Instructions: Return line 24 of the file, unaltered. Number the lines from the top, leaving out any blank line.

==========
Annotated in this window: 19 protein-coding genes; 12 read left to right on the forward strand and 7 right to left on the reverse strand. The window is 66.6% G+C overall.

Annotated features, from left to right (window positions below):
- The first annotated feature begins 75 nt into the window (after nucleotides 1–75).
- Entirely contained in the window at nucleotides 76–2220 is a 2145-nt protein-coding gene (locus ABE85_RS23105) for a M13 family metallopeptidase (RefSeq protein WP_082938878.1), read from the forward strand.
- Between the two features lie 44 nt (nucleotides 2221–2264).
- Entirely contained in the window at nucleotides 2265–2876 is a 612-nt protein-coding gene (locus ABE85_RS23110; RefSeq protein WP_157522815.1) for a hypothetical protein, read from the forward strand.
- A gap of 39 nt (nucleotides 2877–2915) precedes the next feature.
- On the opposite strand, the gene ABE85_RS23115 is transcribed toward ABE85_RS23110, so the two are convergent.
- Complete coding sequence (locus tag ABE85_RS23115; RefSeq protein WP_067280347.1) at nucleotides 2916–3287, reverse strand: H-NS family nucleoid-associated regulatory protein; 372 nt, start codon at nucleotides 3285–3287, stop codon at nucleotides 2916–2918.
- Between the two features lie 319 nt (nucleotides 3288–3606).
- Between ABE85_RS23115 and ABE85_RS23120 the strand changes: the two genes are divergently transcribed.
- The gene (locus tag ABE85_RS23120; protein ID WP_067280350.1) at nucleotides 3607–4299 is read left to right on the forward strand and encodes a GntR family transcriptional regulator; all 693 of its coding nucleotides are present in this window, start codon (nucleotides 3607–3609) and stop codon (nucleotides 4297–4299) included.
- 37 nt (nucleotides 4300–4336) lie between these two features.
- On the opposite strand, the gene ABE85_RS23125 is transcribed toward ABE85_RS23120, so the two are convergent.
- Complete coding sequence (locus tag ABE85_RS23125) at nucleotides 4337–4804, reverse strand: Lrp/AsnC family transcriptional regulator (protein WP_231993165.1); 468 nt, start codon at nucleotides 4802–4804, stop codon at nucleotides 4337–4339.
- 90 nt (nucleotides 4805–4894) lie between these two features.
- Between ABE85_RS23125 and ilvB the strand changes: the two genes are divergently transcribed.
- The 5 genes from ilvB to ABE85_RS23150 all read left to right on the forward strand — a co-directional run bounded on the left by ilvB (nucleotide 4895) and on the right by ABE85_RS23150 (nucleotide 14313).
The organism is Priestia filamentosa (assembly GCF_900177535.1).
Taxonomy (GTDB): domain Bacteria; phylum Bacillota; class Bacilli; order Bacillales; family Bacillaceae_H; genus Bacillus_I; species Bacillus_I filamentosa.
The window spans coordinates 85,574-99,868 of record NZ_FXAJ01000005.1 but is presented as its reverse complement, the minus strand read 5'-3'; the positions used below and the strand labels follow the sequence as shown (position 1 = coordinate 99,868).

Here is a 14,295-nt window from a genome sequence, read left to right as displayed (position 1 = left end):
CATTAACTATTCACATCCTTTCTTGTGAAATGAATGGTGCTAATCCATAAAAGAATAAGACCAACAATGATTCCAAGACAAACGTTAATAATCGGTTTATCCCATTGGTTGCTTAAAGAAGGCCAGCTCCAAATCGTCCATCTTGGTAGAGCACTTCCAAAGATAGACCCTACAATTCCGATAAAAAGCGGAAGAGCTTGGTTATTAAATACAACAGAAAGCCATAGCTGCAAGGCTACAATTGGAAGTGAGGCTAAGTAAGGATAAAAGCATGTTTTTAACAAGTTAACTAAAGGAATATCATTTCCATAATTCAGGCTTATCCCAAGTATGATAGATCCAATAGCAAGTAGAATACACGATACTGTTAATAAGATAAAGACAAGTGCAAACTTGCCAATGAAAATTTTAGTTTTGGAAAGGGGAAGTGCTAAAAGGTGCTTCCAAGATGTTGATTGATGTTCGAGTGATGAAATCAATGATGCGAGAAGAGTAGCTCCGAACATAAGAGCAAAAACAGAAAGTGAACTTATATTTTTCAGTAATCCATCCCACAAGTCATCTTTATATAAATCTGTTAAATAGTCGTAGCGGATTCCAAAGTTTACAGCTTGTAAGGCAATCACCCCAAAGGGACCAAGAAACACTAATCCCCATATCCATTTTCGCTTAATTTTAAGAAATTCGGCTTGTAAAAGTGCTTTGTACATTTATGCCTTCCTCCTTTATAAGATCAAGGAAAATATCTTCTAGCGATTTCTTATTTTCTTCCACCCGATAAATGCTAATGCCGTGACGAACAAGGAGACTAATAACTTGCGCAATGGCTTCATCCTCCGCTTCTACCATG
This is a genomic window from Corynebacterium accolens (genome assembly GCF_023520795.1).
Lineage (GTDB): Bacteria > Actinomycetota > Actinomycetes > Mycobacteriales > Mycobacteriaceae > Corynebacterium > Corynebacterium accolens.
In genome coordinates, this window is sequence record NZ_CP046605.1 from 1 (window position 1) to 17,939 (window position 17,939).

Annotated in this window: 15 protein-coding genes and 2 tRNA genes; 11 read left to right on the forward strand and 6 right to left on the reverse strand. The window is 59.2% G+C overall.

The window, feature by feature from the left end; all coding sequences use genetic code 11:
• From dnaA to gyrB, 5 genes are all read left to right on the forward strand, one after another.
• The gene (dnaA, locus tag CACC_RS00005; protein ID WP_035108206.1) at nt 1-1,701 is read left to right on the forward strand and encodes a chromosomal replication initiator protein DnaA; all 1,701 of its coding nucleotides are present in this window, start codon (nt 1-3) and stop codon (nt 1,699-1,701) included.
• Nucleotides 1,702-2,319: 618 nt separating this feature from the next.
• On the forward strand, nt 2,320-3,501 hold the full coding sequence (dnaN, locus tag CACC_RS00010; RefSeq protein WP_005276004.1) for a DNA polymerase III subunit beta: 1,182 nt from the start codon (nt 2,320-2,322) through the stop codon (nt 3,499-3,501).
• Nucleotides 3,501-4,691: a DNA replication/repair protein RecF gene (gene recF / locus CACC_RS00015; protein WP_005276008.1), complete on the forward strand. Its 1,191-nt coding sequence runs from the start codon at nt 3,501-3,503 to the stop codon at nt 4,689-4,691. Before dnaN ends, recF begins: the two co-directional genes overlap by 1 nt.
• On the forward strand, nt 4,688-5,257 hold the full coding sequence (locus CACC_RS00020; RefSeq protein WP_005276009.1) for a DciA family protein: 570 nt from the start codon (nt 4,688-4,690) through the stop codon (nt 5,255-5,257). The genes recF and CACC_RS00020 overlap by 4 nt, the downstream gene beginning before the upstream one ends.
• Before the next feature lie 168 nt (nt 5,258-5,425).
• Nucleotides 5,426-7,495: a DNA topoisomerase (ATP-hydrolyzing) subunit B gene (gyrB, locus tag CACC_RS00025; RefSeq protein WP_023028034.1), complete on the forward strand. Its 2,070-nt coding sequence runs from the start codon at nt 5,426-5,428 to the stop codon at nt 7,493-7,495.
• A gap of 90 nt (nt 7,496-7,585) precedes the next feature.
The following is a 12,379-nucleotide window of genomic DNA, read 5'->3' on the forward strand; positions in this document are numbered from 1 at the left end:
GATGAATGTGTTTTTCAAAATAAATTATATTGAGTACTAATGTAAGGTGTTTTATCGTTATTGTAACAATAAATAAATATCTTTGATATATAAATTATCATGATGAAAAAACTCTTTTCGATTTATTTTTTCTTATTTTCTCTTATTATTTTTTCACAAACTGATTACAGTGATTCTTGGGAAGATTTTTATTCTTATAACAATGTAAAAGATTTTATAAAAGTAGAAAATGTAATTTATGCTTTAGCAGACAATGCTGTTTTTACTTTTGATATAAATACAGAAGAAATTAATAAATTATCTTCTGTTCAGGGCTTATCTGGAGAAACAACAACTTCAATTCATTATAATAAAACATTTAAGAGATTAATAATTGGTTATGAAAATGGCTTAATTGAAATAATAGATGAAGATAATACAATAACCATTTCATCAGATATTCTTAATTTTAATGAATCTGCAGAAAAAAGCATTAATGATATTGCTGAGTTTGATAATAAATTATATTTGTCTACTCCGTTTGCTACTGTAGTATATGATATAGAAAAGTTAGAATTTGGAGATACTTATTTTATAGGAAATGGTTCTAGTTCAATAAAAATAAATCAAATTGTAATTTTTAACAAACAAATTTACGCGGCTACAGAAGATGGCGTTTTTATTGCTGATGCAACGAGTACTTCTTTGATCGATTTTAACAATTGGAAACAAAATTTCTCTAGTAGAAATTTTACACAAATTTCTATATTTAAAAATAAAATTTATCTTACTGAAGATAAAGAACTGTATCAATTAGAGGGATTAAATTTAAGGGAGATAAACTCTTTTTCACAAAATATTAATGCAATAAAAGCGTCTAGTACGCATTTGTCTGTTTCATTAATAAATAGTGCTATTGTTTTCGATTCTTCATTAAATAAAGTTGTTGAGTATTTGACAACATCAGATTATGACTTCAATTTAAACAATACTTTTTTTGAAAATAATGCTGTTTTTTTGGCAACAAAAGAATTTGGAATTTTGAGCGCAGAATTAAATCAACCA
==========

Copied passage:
This is a genomic window from Corynebacterium accolens (genome assembly GCF_023520795.1).